According to the latest Global Music Report 2016 by the International Federation of the Phonographic Industry (IFPI), of which the Italian Music Industry Federation (FIMI) is a member, after almost twenty years of steady decline, in 2015 the global recording industry has grown for the first time by 3.2 percent, up to a total of 14.2 billion euros.
The positive trend seems to have continued in 2016. Globally, according to the latest available data, the Italian music market is ninth in terms of turnover, with 238.9 million euros (physical revenues + digital revenues + performance rights + synchronisation revenues), behind South Korea and ahead of Brazil. A definitely positive result in general terms, but looking at the European context and not considering England (third place globally, with a turnover of around 1.2 billion euros), still far behind its biggest competitors France (fifth place, around 782 million euros) and Germany (fourth place, around 1.18 billion euros).
Within this framework, Italy seems to follow the general trend: despite a decline in the general turnover (globally, an income loss of about 4.75 billion euros between 2005 and 2015), the bleeding seems to have stopped and profits seem to be growing again. However, if in addition to the turnover for the music industry, we want to consider the entire spin-off impact of the Italian music industry on the national economy – by including the teaching, creation, production, dissemination and distribution of music –, the overall business volume grows significantly, attaining a value of 4.3 billion euros and employing around 161,000 people (source: Italia Creativa).
On a deeper level, in the last year, the Italian recording industry reported a 21 percent sales profit increase with an end result of 148 million euros. The digital segment, in addition to marking significant growth and actually representing 41 percent of the market, is driven in particular by streaming services, with subscription services (Spotify, TIMmusic, Deezer, Apple Music, etc.) growing by 63 percent and generating more than 26 million euros, compared to a little more than 14 million euros (+38 percent compared to 2015) by free services (YouTube, mostly).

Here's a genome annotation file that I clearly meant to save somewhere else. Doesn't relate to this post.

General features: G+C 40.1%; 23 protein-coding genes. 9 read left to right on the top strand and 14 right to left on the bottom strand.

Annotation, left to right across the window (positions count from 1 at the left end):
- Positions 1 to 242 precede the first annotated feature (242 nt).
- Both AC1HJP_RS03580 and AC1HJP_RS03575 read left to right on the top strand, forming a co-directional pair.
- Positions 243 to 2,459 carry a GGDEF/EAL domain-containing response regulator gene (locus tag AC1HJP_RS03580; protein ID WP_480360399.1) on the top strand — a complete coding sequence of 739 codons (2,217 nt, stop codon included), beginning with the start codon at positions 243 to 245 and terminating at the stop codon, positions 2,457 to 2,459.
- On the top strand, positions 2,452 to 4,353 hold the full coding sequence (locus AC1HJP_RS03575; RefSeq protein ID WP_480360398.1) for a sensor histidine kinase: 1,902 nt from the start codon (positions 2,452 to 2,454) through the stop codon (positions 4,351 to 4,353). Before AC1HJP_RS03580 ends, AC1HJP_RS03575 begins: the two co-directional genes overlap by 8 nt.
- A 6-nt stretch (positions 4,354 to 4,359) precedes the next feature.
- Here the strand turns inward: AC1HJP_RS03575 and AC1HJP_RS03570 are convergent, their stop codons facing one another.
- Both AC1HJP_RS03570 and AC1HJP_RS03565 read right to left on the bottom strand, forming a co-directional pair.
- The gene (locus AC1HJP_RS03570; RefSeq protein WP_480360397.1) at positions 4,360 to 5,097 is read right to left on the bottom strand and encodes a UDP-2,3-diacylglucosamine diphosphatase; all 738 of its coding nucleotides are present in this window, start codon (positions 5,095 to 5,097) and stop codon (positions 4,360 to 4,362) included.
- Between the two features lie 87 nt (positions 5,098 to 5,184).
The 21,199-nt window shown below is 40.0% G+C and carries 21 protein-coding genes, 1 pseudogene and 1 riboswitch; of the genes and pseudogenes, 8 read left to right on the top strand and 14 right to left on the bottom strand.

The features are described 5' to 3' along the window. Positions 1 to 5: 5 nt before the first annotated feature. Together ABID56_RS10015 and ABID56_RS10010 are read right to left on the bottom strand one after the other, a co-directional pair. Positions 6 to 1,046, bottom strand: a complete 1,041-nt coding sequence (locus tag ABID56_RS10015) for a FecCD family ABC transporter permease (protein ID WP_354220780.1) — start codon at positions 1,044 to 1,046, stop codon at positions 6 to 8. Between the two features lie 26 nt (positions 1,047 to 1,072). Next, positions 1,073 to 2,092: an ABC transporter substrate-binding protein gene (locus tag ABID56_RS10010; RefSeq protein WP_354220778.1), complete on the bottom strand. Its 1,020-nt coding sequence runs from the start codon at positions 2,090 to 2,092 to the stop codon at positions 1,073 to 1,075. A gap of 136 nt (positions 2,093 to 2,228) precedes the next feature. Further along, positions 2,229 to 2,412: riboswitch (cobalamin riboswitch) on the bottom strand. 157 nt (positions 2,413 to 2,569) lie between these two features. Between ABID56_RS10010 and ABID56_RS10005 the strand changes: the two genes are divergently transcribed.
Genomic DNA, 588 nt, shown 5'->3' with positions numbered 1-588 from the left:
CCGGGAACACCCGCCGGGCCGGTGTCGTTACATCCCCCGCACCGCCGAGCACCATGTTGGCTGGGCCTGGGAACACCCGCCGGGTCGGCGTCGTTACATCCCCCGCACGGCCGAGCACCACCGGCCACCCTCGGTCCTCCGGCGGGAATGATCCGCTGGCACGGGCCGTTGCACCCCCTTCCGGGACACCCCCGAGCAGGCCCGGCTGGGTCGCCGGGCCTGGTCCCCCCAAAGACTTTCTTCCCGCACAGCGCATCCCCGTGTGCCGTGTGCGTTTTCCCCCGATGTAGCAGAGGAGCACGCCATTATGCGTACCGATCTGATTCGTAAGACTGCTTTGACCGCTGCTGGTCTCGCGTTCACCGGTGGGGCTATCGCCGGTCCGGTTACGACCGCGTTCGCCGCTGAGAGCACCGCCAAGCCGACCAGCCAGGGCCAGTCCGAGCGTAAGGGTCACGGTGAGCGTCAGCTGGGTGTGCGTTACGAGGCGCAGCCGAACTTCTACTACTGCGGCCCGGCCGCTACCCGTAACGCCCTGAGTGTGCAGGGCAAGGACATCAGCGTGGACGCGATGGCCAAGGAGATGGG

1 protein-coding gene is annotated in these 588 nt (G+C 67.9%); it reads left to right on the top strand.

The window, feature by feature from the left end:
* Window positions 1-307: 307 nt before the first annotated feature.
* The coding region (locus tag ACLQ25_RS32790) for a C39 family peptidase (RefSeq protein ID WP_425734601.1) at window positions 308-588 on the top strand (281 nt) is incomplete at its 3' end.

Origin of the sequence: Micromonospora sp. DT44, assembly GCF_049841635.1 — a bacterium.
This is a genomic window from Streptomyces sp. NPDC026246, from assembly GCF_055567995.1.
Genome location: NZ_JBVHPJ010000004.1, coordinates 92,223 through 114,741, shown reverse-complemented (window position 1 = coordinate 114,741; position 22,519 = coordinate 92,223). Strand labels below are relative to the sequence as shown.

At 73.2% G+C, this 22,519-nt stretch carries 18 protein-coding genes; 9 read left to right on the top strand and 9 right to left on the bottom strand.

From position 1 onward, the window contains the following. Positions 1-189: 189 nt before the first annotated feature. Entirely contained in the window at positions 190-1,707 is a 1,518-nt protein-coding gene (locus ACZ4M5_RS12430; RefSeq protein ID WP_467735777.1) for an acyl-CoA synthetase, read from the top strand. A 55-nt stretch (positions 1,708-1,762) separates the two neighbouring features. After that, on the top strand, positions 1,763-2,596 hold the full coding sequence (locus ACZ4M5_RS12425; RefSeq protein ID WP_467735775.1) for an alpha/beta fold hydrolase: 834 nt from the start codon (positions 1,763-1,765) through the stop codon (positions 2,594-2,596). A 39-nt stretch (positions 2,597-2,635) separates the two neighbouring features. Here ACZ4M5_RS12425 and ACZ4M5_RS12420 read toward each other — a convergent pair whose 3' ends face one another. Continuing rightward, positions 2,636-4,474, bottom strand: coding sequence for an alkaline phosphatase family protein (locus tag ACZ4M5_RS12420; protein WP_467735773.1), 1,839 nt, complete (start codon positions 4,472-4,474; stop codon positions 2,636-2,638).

With 19 million euros in total incomes, Italian download revenues also followed the negative trend, with a loss of five percent over the last year. Thanks to more effective integration between promotional campaigns and social media by majors and independent label marketing offices, however, physical sales bucked the trend of the previous years, with 17 percent growth and revenues exceeding 88 million euros. Finally, the positive trend of vinyl continues to grow, occupying eighth place in the global rankings with a turnover of more than six million euros in 2015. Special reference needs to be made to the role of music piracy, which, although decreasing compared to the past (according to the FIMI survey, the percentage of Italian users who used illegal services between July 2010 and July 2015 has decreased from 27 to 19 percent), still continues to cause major damage to the music industry. According to the latest report of the European Union Office for Intellectual Property (EUIPO) in Italy, in 2014, music piracy caused losses totalling 7.8 million euros: 3 million euros relating to lost sales of physical media and 4.7 million euros related to digital.
Furthermore, the Italian music market in 2015 confirmed its world record regarding the percentage of the national repertoire penetration in the albums market segment. Effectively, among the top ten albums of 2015, nine releases are by Italian artists and the top three positions give a realistic representation of the national music market: at the top we find Jovanotti, the pop artist whom everyone loves, from grandfather to grandchild, and who has been on the scene for over 25 years; behind him is anguished singer-songwriter Tiziano Ferro with his “best of”, one of the best-selling albums in Italy for the second year in a row; and in third place, The Kolors, the winning band of the TV talent show Amici di Maria De Filippi, proving that talent shows for teens still move a significant market share.